I enjoy travelling, recreational water sports (kayaking, canoeing, rafting) hiking, bicycling, and collecting African art.
I teach and research in the area of global political economy, with emphases on the Asia-Pacific and on hegemonic leadership.
My current research examines democratic governance in international organizations, mainly in the International Monetary Fund.
- Recent articles have appeared in New Political Economy, World Development, The World Economy, and Review of International Studies.
- International Studies Association's International Political Economy Yearbook (co-editor)
- chapter in William Thompson's 1999 edited book, Great Power Rivalries, entitled "The Emergence and Intensification of U.S.-Japan Rivalry in the Early Twentieth Century"
- "Is International Competitiveness a Property of National Economies?" in the March Journal of International Political Economy 1,2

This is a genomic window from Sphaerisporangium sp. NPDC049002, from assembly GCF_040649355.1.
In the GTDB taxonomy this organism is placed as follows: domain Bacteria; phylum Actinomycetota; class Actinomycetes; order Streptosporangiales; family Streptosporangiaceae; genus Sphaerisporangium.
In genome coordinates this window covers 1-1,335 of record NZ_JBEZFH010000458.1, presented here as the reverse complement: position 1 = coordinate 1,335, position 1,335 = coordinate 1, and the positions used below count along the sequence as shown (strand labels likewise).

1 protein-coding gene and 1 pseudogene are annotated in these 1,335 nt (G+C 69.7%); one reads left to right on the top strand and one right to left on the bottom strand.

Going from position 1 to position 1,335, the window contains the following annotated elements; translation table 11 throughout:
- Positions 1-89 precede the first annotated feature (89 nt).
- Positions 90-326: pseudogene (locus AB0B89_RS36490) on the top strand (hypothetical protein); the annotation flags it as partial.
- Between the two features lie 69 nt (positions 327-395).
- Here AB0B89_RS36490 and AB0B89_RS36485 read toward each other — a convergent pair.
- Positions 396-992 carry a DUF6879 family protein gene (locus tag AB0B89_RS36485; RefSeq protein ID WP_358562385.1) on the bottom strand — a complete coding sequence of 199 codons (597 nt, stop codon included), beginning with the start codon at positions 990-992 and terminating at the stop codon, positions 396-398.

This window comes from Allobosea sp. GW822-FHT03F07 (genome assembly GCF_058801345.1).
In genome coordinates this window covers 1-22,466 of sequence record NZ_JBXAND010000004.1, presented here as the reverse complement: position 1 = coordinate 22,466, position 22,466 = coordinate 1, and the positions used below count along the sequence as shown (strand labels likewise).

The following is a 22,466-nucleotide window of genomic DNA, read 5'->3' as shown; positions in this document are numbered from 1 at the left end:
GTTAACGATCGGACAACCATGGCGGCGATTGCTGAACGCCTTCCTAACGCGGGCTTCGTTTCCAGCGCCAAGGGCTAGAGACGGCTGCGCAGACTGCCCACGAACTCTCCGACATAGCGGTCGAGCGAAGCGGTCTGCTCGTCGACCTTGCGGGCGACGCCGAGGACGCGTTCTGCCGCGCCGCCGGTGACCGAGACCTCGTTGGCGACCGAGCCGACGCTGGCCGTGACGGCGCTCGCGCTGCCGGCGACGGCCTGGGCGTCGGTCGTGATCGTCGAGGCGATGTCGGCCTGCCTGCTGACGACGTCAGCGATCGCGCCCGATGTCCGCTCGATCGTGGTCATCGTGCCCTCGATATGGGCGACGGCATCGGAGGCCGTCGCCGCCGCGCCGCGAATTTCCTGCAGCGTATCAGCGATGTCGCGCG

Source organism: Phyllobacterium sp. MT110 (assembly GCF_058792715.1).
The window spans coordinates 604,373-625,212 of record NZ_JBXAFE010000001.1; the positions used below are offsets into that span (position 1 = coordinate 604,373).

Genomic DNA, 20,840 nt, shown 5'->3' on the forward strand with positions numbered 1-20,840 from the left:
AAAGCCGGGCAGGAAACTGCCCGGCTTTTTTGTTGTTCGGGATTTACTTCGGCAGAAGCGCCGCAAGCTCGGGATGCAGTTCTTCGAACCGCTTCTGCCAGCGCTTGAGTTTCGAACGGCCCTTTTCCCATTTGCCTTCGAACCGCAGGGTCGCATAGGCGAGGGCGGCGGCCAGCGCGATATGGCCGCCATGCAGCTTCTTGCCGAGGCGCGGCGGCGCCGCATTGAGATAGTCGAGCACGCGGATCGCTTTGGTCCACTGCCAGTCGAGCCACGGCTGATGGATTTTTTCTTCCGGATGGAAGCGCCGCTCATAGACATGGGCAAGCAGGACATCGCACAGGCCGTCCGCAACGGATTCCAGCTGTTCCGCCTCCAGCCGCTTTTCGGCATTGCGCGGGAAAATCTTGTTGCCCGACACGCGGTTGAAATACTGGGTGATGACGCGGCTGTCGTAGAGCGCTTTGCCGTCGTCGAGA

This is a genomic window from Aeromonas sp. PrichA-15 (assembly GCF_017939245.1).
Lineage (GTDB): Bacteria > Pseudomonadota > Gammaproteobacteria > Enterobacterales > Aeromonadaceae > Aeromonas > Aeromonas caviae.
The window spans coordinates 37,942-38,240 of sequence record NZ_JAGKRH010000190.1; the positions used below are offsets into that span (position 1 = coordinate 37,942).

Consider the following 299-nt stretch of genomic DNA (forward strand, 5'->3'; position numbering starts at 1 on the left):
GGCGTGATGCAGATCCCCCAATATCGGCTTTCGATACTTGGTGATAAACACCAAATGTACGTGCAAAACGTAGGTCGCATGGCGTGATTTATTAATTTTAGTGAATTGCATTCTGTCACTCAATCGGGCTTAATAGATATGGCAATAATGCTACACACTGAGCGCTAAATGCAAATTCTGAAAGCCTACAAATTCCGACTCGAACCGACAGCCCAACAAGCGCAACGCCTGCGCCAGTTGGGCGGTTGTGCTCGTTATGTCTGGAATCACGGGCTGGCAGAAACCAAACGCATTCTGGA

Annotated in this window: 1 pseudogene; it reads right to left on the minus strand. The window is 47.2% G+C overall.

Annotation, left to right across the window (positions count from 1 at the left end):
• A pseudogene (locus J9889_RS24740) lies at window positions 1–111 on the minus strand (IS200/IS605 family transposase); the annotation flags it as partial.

- co-authored two 1997 journal articles with Jonathan R. Strand, a department grad student: "Institutional Adjustment to Changed Power Distributions: Japan and the United States in the IMF." in Global Governance, and "The U.S. and Japan in the Bretton Woods Institutions: Sharing or Contesting Leader-ship?" in International Journal
- Graduate chair and department chair at UNL
- Visiting professor at Tsukuba University in Japan during 1988-1990 and 1996-1998
- Ph.D., Florida State University, 1979